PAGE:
By the late 1950s the political atmosphere had relaxed to such a degree that, beginning in August 1958, the Review printed a series of articles featuring the individuals responsible for the publication, including their photographs. In 1960 it carried the transcript of a groundbreaking series on Pacifica Radio's KPFA in Berkeley, California, that featured Call among a panel of guests. The broadcast was one of the first to permit a homosexual to speak firsthand about the realities of the homosexual experience. Topics covered on the broadcast ranged from social and employment discrimination to police harassment.
By the mid-1960s the magazine's strict adherence to the Mattachine Society's conservative social philosophy proved to be its downfall. The Mattachine Review was seen as increasingly out of step at a time when combative forces in the movement were confronting police harassment and government employment discrimination with picketing and public protests. Upheaval in the movement's leadership ranks only exacerbated problems at the magazine. The Mattachine Society disbanded as a national organization in 1960, although several independent organizations continued using the name, and the schism spilled over to the Mattachine Review. Continued in-fighting at the Mattachine Society and competition from an increasing number of publications for the homosexual market took their toll. The Mattachine Review appeared only sporadically during the mid-1960s and then ceased publication altogether in 1967, a victim of the shift in gay political sentiment from the conservatism of the 1950s to radicalism of the 1960s. In effect, the political activism that the Mattachine Review helped create by providing a platform for dialogue ultimately killed the publication when it failed to change with the times.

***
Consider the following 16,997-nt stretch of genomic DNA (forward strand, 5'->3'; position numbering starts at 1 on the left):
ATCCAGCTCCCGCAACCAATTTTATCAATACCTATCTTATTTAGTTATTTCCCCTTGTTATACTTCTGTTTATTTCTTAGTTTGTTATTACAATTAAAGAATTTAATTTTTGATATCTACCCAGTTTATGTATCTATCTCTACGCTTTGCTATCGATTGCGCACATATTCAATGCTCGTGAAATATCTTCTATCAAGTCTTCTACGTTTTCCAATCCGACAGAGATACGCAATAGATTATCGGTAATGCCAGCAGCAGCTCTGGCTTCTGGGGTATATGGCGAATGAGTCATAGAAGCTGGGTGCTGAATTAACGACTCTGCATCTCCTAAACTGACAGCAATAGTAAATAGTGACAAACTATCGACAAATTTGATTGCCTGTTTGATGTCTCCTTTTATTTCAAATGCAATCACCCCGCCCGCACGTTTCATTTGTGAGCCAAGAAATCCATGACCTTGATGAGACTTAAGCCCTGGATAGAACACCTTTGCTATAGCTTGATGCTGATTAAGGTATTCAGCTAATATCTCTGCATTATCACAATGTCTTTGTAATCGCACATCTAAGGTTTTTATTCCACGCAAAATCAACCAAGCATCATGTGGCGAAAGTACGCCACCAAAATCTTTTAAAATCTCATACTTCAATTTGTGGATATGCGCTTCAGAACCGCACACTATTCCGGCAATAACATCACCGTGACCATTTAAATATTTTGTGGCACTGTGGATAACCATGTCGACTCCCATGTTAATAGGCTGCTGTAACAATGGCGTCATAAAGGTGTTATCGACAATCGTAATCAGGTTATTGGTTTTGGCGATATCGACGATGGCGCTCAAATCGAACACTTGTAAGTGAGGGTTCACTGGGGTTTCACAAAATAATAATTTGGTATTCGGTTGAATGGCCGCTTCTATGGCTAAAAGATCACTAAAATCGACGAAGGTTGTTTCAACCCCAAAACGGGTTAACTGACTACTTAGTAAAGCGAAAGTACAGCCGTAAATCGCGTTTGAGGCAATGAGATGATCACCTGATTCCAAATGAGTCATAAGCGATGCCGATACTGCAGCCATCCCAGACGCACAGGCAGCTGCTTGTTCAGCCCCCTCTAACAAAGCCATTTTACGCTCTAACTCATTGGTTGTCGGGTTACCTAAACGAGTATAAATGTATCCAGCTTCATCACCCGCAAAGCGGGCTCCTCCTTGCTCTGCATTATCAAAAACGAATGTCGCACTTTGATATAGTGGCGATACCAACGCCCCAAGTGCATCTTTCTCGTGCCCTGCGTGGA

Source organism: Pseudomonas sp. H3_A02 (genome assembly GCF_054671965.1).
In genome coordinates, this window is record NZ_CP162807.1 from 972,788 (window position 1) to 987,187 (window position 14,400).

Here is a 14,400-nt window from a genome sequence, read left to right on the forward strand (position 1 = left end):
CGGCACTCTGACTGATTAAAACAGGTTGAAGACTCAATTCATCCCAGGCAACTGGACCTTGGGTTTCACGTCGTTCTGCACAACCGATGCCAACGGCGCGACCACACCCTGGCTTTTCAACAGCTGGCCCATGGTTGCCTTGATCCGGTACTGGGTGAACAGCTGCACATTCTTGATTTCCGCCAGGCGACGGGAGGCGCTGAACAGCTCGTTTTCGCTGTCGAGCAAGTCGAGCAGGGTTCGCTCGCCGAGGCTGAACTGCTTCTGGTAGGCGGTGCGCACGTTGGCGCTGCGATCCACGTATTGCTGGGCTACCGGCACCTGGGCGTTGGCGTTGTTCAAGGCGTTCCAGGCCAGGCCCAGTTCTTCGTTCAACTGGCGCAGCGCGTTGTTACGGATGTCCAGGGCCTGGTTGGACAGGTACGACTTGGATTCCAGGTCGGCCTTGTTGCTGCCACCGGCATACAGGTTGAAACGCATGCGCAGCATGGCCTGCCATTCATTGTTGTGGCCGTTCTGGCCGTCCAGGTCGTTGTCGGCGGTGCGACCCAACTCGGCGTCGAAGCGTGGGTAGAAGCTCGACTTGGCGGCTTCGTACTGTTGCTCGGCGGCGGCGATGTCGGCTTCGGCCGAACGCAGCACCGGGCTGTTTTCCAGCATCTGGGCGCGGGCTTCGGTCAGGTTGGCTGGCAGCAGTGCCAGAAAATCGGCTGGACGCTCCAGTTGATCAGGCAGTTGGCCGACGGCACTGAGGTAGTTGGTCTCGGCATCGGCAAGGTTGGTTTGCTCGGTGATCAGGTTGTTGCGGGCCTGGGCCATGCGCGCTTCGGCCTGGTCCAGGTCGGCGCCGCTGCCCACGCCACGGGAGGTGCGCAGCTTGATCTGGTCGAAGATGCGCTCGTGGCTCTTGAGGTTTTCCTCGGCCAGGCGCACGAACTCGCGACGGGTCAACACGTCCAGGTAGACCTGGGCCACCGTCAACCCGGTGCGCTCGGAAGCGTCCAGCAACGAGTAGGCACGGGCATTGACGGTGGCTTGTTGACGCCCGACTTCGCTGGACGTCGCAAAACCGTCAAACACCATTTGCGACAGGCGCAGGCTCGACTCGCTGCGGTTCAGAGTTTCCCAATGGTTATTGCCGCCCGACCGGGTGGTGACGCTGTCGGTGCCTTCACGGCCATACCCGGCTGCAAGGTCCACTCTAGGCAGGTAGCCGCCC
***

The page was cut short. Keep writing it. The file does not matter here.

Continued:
Alwood, Edward. Straight News: Gays, Lesbians and the News Media. New York: Columbia University Press, 1996.
Burns, Ken. "The Homosexual Faces a Challenge." Mattachine Review (August 1956).
Gross, Larry P. Up from Invisibility: Lesbians, Gay Men, and the Media in America. New York: Columbia University Press, 2001.
Hooker, Evelyn. "Inverts Are Not a Distinct Personality Type." Mattachine Review (January/February 1955).
Marcus, Eric. Making History: The Struggle for Gay and Lesbian Equal Rights. New York: HarperCollins, 1992.
Mattachine Review, Editorial, January/February 1955.
Streitmatter, Rodger. Unspeakable: The Rise of the Gay and Lesbian Press in America. Boston: Faber and Faber, 1995.
see alsocall, hal; fugate, james barr; homophile movement; homophile press; kepner, james; mattachine society.